• Politics
  • Diversity, equity and inclusion
  • Financial Decision Making
  • Telehealth
  • Patient Experience
  • Leadership
  • Point of Care Tools
  • Product Solutions
  • Management
  • Technology
  • Healthcare Transformation
  • Data + Technology
  • Safer Hospitals
  • Business
  • Providers in Practice
  • Mergers and Acquisitions
  • AI & Data Analytics
  • Cybersecurity
  • Interoperability & EHRs
  • Medical Devices
  • Pop Health Tech
  • Precision Medicine
  • Virtual Care
  • Health equity

These 3 cybersecurity strategies can help protect medical practices | Kyle Ryan

Article

Independent practices are particularly vulnerable to breaches. But practice owners can take simple steps today to protect patient data.

As the cybersecurity landscape rapidly changes, independent practices have become a prime target for malicious activities.

Recent data from the U.S. government paints an alarming picture: healthcare breaches spiked significantly in early 2022, nearly doubling compared to 2021 figures.

Independent practices are particularly vulnerable due to fewer resources and are often less equipped to handle breaches. Cybersecurity requires a holistic approach on both an individual and organizational level. As healthcare security breaches continue to rise, cybersecurity doesn’t have to be complex: medical practice owners can take simple steps today to protect patient data.

1. Keep your software updated

Keeping your software up to date is critical and one of the most important steps to implement.

The good news is it is simple. Healthcare IT companies regularly release updates to fix identified vulnerabilities in their products. These enhancements indicate your software has a secure development lifecycle and is built to look for known weaknesses and development vulnerabilities before they become problems.

Regularly updating your applications helps ensure you don't miss out on these essential fixes. When these updates are available, you will be notified by your software provider, and either prompted to download the update, or it will do so automatically.

As a best practice, I would advise you to set updates to install automatically so that you always use the most secure version of your product.

2. Use a password manager and enable multi-factor authentication

Humans are often the weakest link when it comes to data security, using the same password across multiple accounts and platforms.

Although it may simplify having to remember passwords for each account, it increases the risk of credential stuffing, a term for hackers using previously stolen login credentials from one website and entering them into various sites until they find a match.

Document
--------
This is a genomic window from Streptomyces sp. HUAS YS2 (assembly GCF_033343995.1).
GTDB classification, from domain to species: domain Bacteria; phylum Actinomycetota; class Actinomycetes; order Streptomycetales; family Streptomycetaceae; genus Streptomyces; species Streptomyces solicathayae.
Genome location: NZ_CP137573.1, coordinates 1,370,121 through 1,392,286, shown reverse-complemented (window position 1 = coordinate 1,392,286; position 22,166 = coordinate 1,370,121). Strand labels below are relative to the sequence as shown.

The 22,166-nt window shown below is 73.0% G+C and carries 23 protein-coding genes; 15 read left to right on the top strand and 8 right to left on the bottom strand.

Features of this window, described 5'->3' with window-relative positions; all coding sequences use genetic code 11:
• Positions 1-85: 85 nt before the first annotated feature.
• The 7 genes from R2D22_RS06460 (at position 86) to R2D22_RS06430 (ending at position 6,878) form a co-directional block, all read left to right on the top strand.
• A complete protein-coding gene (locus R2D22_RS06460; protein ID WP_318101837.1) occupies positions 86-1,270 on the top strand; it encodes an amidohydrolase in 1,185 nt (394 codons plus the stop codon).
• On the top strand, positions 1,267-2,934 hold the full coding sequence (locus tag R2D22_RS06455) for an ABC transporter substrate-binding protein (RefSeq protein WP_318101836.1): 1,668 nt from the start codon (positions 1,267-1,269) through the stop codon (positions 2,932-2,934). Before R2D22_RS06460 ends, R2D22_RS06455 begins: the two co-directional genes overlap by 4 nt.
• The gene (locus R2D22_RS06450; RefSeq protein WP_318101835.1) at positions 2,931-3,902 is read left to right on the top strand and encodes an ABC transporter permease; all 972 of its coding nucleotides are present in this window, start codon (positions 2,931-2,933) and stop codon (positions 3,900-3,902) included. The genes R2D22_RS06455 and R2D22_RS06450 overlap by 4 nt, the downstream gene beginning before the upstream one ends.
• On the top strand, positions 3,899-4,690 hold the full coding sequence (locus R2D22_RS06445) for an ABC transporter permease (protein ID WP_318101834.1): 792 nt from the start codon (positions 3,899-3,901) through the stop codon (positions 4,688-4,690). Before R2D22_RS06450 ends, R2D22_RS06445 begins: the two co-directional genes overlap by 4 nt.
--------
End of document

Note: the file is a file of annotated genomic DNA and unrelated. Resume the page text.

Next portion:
Every account should have its own long, unique, and random password. The simplest approach is to use an encrypted password manager like LastPass, to generate complex passwords for each account and store the information for you. Password managers are protected by a master password, ensuring your information is protected no matter who accesses your device.

Multi-factor authentication takes security one step further. By requiring users to provide another piece of proof before they can access data or a system, you add a layer of protection. This proof can include something you know (e.g., a security question, PIN, or knowledge-based authentication), something you have (e.g., a key fob or mobile device), or something unique to you (like a fingerprint, face scan, or retinal scan).

3. Use plus addressing for email

With email being the predominant communication channel within a business, email compromise is one of the most financially damaging online crimes.

In addition, scam emails often look and feel like they come from legitimate sources, making them a challenge to detect, especially when you have multiple team members with varying technical abilities.

Common hacker tricks include sending you a link to click on or requiring you to act by projecting a sense of urgency. Although you can take steps like contacting the sender or hovering over a link to preview its contents, “plus addressing” is more secure and reliable.

Plus addressing is an email practice where you can create receive-only email address extensions that look like [email protected]. The purpose of this is to verify the legitimacy of an email from a patient, partner, vendor, or external account. Plus addressing provides two benefits: it protects you against phishing scams and helps you filter out junk mail faster by creating multiple inboxes within one account.

As medical technology advances and the internet of things becomes a more significant part of our lives, medical practice owners must adapt their security efforts to contend with increasing cyber threats.

Cybersecurity requires constant vigilance and a proactive approach from everyone within your practice. It is important that everyone in your organization stays alert and actively safeguards data from potential malicious activity.

Kyle Ryan is the chief technology officer at Tebra, a cloud-based healthcare technology platform.

Related Videos
Related Content
© 2024 MJH Life Sciences

All rights reserved.